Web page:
Tuesday, May 24, 2005

No Nukes
At about the same time the rogue nuclear missile on last night's season finale of 24 was being zapped at the last second, the Republican Party's nuclear assault on Senate rules was being zapped, too. That's one way to spin the deal that has been reached to avert this morning's scheduled nuclear-option vote in the Senate.

It seems that people on both sides are upset, from James Dobson on the right to Russ Feingold on the left. The deal apparently calls for an up-or-down vote on Priscilla Owen, Janice Rogers Brown, and Bill Pryor--the three worst nominees, as it turns out. It seems likely that at least one of them will probably be defeated on that up-or-down vote, if the comments of South Carolina's Lindsey Graham are correct. (I'd have to guess that will be Pryor.) The deal preserves the right to filibuster, but only under "extraordinary circumstances." And that language concerns me a great deal--because if Janice Rogers Brown isn't "extraordinary," nobody is. As a commenter at Political Animal put it, the only judge in America who's to the right of Brown is Alabama's Roy Moore, protector of the Ten Commandments. And what if Bush tries to put Owen or Brown up for a Supreme Court vacancy in a year or so? How can Democrats filibuster the nomination then if they don't filibuster it now? I'm wary of any deal in which the Democratic dealers include Joe Lieberman--because Lieberman is the Democrat most likely to give the Republicans cover when it looks like "extraordinary circumstances" have arrived with some future nomination.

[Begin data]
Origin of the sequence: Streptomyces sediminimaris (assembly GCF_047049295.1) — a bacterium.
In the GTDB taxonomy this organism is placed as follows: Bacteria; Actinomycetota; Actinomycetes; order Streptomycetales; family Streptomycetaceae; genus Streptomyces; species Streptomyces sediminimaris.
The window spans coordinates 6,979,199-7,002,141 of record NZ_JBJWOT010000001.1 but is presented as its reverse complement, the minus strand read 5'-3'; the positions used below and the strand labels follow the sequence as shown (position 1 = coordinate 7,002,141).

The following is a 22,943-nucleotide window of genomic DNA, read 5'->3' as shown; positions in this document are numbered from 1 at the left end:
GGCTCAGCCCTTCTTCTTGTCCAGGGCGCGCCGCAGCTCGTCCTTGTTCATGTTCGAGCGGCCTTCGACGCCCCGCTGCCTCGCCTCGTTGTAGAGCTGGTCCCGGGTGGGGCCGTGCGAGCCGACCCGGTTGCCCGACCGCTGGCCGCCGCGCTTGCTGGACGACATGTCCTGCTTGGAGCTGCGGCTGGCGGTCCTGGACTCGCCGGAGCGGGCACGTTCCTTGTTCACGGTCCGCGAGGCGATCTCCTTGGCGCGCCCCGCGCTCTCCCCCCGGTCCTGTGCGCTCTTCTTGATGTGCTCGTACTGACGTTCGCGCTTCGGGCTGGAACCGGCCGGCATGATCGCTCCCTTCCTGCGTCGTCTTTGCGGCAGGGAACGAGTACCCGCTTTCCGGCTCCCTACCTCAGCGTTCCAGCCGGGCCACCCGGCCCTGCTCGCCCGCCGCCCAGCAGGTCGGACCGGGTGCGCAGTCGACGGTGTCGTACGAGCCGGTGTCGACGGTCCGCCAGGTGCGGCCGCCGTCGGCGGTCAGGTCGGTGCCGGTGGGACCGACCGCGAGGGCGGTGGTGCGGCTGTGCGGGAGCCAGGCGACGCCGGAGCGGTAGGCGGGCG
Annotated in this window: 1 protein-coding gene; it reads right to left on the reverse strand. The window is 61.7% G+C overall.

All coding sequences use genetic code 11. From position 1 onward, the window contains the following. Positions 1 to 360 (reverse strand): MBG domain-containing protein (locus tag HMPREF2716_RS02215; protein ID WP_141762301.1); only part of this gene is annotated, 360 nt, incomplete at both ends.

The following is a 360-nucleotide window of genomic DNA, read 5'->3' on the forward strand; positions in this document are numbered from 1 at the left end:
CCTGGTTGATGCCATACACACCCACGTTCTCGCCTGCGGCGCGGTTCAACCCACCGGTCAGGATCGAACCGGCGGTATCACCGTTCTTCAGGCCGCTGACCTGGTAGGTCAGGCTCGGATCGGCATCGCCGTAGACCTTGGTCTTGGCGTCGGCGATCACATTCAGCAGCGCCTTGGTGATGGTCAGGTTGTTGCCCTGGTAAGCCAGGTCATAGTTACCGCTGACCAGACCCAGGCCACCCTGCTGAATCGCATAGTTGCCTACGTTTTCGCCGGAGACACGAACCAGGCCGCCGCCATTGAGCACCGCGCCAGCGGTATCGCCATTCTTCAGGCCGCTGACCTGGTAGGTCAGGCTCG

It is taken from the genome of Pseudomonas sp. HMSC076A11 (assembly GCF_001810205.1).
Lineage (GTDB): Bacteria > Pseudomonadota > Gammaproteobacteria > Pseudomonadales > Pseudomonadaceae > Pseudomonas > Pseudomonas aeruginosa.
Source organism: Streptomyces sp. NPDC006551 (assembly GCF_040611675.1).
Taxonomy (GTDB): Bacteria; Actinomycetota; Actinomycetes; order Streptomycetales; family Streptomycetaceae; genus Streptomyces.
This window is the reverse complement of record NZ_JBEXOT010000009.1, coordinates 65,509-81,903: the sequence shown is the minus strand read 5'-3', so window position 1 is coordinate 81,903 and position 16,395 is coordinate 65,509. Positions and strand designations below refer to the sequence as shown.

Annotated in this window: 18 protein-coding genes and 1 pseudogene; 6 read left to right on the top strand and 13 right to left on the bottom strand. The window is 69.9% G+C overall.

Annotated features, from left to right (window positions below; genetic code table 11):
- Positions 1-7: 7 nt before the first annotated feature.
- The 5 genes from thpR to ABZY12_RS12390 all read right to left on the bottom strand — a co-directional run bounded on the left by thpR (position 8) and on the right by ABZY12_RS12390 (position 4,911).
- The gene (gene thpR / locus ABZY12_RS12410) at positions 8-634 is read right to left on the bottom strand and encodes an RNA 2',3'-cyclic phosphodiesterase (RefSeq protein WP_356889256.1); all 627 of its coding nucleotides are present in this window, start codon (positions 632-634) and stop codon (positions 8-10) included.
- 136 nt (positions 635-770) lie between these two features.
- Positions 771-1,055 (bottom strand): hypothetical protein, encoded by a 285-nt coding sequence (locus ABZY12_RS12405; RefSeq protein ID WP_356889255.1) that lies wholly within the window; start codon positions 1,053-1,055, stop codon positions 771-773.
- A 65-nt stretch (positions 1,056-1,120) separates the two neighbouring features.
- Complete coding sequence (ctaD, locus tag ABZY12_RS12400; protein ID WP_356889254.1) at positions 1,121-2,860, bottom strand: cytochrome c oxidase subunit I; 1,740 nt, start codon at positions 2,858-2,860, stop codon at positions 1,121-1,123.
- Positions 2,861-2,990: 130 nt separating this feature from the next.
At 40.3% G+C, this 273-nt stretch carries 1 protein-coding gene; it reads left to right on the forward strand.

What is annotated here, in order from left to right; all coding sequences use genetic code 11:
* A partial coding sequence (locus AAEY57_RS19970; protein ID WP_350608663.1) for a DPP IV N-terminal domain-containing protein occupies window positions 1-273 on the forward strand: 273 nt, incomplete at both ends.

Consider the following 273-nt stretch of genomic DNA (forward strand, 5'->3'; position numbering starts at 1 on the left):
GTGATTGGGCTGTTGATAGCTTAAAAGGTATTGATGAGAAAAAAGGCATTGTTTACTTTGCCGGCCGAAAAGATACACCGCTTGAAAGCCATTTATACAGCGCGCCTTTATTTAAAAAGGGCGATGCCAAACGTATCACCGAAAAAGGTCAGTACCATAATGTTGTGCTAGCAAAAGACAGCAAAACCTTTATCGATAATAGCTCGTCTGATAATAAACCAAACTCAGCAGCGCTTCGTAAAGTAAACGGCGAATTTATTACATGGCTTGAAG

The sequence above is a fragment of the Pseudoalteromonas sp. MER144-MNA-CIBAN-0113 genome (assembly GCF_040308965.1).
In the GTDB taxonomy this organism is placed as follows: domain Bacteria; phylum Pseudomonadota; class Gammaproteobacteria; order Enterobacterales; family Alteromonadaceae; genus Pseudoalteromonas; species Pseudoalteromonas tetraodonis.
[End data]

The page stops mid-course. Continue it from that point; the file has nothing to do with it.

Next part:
The broader implications of this will take time to play out. Does the revolt of the moderate Repugs mean a real split on other issues, too, or is this a one-time thing? Is there anything in the agreement that might curb Bush's taste for the most extreme nominees? Will you be able to get truckloads of "Frist for President" gear at a discount very soon?

I suspect we have only postponed the nuclear option, not defused it. That, combined with the apparent seating of Owen and Brown, makes this deal a failure by the standard I wrote about last week. Yet as Mark Schmitt wrote at the Decembrist last night, the nature of compromise is that everybody's a little disappointed. If this compromise means Frist and the christo-fascists have lost their whip hand over the Senate--then hurrah for this compromise.

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